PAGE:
Editor's note: The U.S. Supreme Court order delaying the executions of three inmates challenging Oklahoma's lethal injection protocol leaves open the possibility that executions could proceed if the state obtains a substitute chemical, The New York Times reports. The order barred Oklahoma from executing the inmates with the controversial sedative midazolam. - Stephanie
Several U.S. states have been seeking alternative lethal injection compounds since the European Union barred German and Danish drugmakers from selling sodium thiopental, an anesthetic commonly used in lethal injections, to U.S. prisons in December 2011, says Jennifer Moreno of the Death Penalty Clinic at the University of California School of Law. The lone U.S. supplier, Hospira, stopped making the drug in early 2011.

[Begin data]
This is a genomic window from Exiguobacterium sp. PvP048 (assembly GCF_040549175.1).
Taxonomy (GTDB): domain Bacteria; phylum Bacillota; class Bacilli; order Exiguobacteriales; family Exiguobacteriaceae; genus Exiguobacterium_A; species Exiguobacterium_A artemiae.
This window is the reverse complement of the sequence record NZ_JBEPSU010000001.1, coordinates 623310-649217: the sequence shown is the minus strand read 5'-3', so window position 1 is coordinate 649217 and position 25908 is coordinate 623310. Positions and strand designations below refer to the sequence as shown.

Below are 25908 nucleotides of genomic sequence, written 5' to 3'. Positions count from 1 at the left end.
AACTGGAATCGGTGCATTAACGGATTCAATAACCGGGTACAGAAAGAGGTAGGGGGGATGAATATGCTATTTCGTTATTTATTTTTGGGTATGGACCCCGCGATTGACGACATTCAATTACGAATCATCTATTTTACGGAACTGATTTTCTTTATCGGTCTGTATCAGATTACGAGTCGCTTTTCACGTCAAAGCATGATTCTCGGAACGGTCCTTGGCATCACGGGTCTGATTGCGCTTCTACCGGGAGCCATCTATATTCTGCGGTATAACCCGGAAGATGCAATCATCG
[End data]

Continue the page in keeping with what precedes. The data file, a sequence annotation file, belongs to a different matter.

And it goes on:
Pentobarbital, a barbiturate used in euthanizing house pets, is considered a controversial alternative to sodium thiopental because it is little-regulated and, if contaminated, can cause extreme pain. In Missouri, state legislator John Rizzo wants all executions halted until it's determined whether the drugs come from pharmacies not licensed in Missouri.